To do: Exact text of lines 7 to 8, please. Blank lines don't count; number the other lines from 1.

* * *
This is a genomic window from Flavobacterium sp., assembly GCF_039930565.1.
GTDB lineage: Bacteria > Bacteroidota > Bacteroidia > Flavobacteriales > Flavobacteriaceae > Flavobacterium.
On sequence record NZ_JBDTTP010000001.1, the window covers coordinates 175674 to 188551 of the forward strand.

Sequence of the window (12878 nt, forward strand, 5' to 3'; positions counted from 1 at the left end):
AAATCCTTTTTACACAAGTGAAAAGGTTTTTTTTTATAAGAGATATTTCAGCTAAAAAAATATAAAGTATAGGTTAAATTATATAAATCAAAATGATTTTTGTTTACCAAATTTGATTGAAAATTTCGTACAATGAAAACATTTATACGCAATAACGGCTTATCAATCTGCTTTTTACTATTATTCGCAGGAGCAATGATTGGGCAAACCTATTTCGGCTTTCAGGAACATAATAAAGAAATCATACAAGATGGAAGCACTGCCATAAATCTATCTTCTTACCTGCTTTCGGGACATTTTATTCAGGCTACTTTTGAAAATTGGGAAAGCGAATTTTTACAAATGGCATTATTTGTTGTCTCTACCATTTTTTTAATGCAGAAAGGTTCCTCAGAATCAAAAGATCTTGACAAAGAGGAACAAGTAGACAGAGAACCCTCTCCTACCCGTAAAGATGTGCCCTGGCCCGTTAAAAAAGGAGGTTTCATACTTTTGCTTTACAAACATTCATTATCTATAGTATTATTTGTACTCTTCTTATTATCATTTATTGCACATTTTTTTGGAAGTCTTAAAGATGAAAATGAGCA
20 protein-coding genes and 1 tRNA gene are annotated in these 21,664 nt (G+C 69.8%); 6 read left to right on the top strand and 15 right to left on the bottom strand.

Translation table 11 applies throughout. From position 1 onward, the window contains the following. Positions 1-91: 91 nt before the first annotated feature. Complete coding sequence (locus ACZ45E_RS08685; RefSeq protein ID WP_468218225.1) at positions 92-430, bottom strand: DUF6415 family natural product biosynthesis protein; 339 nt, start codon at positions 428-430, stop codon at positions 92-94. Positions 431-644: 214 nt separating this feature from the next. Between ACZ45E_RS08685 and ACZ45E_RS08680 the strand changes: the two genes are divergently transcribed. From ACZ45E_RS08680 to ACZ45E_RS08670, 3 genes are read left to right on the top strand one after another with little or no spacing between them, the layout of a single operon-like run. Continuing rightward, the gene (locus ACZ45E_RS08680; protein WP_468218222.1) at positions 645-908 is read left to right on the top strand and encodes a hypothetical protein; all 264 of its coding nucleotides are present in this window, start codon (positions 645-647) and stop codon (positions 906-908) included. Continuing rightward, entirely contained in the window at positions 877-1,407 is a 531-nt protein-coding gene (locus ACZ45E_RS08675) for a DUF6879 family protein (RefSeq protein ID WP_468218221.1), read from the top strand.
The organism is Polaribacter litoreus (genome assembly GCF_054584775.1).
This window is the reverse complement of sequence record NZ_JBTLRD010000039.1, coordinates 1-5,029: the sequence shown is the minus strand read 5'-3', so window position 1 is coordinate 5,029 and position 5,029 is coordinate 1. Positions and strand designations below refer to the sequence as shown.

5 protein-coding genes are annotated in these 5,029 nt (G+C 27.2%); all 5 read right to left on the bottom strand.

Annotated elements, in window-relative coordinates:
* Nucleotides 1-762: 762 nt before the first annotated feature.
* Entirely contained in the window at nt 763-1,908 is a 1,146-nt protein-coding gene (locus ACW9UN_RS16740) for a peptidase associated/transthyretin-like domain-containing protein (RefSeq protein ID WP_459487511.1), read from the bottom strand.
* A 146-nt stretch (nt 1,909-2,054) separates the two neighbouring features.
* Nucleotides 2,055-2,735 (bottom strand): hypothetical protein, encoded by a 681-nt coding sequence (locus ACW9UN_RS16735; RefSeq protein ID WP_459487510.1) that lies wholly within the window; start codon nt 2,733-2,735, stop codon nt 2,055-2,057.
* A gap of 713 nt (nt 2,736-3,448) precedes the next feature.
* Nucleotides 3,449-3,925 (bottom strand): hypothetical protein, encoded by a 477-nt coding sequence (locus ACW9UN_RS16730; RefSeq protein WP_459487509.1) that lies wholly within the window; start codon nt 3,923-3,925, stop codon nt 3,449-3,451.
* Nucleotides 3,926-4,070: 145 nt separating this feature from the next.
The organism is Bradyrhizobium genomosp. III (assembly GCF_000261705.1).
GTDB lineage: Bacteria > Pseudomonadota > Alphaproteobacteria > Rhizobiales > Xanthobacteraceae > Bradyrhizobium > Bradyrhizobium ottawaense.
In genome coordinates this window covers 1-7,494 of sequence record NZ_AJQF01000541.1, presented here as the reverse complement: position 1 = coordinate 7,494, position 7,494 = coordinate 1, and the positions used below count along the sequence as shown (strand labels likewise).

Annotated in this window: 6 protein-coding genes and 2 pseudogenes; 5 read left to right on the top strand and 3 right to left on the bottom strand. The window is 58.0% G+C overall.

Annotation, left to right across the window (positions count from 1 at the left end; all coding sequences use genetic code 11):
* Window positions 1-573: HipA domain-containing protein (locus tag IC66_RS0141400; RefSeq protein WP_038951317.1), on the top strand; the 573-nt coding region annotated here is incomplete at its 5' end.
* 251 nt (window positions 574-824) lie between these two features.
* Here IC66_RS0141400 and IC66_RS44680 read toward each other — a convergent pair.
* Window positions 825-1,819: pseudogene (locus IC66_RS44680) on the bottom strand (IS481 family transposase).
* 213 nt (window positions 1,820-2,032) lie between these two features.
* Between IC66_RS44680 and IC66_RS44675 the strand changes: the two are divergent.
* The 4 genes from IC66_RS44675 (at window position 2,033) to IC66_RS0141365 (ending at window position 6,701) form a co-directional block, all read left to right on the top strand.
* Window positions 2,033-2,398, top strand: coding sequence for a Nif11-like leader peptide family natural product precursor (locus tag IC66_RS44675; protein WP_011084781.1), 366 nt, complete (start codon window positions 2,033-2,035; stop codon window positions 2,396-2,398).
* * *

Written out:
Translation table 11 applies throughout. From position 1 onward, the window contains the following. Positions 1-91: 91 nt before the first annotated feature. Complete coding sequence (locus ACZ45E_RS08685; RefSeq protein ID WP_468218225.1) at positions 92-430, bottom strand: DUF6415 family natural product biosynthesis protein; 339 nt, start codon at positions 428-430, stop codon at positions 92-94. Positions 431-644: 214 nt separating this feature from the next. Between ACZ45E_RS08685 and ACZ45E_RS08680 the strand changes: the two genes are divergently transcribed. From ACZ45E_RS08680 to ACZ45E_RS08670, 3 genes are read left to right on the top strand one after another with little or no spacing between them, the layout of a single operon-like run. Continuing rightward, the gene (locus ACZ45E_RS08680; protein WP_468218222.1) at positions 645-908 is read left to right on the top strand and encodes a hypothetical protein; all 264 of its coding nucleotides are present in this window, start codon (positions 645-647) and stop codon (positions 906-908) included. Continuing rightward, entirely contained in the window at positions 877-1,407 is a 531-nt protein-coding gene (locus ACZ45E_RS08675) for a DUF6879 family protein (RefSeq protein ID WP_468218221.1), read from the top strand.
The organism is Polaribacter litoreus (genome assembly GCF_054584775.1).